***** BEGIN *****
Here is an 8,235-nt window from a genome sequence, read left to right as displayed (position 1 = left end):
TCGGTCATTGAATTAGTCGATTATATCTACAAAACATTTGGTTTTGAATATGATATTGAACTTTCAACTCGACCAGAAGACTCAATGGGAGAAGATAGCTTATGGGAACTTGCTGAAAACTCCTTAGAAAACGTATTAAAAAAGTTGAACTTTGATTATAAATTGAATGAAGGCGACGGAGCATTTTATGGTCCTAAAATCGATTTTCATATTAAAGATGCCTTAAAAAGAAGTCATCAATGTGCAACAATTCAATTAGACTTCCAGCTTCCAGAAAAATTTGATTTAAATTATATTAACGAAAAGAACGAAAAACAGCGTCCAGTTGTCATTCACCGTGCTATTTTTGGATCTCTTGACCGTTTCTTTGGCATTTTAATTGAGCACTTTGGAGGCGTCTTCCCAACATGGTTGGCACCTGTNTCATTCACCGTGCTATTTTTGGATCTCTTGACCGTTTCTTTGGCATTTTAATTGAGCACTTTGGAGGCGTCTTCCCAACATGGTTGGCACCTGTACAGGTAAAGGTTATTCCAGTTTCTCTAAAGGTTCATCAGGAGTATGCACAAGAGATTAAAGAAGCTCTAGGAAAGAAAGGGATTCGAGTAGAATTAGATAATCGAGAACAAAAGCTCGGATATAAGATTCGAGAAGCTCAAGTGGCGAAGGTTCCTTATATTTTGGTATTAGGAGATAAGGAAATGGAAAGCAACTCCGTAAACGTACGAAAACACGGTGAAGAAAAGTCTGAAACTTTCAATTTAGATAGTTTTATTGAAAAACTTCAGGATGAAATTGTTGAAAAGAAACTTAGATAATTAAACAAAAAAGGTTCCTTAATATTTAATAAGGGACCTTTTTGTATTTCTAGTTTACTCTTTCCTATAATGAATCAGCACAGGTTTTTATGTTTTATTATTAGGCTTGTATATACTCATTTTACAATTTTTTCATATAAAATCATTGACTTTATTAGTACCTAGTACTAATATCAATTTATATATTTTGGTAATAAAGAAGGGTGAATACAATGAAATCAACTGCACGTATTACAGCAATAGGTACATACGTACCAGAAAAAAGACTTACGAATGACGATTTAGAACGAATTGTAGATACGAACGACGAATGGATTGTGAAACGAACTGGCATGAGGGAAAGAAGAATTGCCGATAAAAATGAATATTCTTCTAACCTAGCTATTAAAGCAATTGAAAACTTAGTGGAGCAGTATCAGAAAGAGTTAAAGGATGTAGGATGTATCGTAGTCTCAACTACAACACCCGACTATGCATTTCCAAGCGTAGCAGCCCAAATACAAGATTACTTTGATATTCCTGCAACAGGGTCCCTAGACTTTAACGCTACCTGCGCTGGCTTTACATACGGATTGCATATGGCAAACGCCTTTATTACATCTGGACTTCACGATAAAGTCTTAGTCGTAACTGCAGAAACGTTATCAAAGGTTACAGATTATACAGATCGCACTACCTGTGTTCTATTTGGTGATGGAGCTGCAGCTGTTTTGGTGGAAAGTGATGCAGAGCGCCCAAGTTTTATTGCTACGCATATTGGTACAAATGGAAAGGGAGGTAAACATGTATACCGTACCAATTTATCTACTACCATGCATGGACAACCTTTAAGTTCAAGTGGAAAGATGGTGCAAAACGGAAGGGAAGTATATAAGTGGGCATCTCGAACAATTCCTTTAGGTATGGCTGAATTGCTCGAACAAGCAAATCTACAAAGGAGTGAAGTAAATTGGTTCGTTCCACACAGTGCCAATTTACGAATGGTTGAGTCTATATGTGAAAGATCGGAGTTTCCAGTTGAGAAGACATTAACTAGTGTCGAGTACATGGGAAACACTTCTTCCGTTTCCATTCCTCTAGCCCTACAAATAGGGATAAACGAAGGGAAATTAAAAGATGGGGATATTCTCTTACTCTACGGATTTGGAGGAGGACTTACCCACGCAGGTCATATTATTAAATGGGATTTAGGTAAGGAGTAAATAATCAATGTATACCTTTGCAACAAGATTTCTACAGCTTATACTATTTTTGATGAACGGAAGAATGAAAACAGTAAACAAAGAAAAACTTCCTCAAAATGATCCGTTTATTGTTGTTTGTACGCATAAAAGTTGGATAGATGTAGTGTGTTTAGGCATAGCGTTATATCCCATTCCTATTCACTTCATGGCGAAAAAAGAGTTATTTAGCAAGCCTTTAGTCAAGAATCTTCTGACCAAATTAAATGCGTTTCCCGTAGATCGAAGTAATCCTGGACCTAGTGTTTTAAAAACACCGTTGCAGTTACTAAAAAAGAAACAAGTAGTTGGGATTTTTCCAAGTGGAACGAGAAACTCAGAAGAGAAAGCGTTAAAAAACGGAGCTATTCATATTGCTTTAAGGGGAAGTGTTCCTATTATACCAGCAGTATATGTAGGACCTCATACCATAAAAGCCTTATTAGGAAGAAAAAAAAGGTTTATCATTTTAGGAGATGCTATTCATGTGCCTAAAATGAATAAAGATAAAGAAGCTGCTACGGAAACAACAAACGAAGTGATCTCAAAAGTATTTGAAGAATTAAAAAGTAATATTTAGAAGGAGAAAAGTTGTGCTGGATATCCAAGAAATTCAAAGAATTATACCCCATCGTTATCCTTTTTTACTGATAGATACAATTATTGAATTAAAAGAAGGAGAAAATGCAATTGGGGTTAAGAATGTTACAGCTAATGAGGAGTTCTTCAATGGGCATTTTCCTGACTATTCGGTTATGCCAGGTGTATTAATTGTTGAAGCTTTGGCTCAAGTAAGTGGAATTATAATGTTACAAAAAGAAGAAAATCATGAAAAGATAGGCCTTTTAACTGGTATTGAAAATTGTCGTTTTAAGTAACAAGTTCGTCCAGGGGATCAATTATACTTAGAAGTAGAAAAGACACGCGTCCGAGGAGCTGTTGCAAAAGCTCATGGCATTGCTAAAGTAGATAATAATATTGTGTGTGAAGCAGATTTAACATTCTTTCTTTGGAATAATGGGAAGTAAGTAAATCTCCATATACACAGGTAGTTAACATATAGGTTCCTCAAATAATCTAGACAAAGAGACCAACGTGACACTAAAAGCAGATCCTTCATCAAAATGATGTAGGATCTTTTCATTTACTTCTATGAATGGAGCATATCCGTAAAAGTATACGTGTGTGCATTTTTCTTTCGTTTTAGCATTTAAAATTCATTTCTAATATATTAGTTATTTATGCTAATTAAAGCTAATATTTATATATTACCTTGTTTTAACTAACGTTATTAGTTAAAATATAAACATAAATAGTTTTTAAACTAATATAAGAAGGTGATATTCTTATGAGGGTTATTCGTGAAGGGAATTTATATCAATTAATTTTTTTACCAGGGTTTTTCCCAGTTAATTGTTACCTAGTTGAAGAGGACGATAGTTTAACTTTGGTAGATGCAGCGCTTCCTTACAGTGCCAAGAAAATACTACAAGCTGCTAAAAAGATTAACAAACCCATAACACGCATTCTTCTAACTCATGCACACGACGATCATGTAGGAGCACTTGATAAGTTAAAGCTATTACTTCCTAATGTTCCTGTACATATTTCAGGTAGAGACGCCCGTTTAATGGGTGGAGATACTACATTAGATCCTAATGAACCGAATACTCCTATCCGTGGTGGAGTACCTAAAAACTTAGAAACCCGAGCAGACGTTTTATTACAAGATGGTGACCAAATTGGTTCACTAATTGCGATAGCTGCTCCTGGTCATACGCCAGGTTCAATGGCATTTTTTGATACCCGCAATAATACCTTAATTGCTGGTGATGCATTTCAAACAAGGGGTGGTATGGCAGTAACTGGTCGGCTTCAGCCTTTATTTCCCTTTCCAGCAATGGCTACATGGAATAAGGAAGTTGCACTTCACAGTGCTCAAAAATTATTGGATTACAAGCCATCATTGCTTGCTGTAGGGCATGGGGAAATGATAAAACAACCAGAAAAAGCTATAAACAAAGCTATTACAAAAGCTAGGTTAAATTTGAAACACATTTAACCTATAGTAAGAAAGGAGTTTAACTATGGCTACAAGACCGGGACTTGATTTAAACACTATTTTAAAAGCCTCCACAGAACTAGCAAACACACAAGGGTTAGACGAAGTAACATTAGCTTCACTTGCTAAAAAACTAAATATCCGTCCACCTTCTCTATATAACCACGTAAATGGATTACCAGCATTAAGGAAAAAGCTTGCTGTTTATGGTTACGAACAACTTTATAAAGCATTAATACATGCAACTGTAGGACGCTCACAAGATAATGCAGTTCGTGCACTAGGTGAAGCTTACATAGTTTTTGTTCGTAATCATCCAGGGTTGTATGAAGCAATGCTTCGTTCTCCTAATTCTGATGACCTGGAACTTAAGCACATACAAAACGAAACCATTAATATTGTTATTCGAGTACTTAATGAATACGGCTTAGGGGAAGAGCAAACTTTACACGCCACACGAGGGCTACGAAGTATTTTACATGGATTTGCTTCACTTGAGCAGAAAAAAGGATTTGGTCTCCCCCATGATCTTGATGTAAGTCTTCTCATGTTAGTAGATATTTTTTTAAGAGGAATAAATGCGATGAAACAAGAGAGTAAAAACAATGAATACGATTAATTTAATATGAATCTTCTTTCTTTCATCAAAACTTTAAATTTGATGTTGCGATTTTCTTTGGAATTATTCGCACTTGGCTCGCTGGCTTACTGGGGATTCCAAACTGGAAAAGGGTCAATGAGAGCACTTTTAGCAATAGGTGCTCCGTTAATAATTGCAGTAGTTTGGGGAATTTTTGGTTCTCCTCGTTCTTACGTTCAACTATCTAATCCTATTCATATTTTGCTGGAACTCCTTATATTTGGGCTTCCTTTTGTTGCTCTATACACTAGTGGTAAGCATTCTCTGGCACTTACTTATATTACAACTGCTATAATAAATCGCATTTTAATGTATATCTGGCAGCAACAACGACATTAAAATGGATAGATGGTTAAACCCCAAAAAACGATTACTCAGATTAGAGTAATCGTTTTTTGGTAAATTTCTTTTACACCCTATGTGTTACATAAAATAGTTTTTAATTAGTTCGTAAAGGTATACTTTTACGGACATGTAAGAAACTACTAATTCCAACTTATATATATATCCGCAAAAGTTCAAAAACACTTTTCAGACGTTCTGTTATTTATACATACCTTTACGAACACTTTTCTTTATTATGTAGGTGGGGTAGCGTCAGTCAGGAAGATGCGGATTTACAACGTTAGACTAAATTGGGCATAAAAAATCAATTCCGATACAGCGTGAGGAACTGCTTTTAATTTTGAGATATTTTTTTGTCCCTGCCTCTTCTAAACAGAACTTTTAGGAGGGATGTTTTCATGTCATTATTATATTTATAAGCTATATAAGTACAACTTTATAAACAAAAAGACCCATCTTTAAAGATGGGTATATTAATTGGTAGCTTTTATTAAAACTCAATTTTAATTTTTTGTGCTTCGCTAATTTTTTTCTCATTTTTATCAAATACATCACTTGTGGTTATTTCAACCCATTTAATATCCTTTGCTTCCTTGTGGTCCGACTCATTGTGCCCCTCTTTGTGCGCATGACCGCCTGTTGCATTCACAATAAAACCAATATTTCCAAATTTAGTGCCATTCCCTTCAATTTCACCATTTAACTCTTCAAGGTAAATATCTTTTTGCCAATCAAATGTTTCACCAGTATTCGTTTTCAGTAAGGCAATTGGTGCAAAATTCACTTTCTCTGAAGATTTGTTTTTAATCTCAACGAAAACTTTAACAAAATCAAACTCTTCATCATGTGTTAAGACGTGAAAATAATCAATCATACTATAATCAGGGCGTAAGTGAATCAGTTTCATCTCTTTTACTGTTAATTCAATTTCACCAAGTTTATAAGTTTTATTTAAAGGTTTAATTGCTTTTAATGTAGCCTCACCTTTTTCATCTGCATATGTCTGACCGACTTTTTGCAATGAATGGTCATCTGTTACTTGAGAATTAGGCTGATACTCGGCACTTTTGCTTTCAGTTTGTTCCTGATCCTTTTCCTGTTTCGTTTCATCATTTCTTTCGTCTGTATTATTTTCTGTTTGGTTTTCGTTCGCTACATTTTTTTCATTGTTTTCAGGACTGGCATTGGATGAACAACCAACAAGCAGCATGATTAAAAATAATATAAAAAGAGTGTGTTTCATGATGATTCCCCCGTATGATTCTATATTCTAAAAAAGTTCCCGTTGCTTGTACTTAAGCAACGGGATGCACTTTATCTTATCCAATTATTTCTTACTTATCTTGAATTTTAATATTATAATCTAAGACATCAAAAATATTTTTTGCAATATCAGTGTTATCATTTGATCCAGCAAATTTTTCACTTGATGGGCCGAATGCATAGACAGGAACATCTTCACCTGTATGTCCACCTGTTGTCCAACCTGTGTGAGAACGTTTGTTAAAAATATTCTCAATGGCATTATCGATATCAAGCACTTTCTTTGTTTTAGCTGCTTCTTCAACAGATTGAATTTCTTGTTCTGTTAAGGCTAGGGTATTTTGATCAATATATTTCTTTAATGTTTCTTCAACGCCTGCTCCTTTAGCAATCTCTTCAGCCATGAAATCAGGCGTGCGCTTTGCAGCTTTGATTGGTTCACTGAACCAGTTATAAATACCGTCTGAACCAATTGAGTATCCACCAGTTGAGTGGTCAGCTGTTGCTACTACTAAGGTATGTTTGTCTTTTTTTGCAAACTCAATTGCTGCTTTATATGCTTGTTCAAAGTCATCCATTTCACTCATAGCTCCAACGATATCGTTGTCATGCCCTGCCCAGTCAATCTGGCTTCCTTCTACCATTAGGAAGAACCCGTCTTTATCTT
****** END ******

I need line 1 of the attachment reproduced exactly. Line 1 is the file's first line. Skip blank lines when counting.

Here is an 8,235-nt window from a genome sequence, read left to right as displayed (position 1 = left end):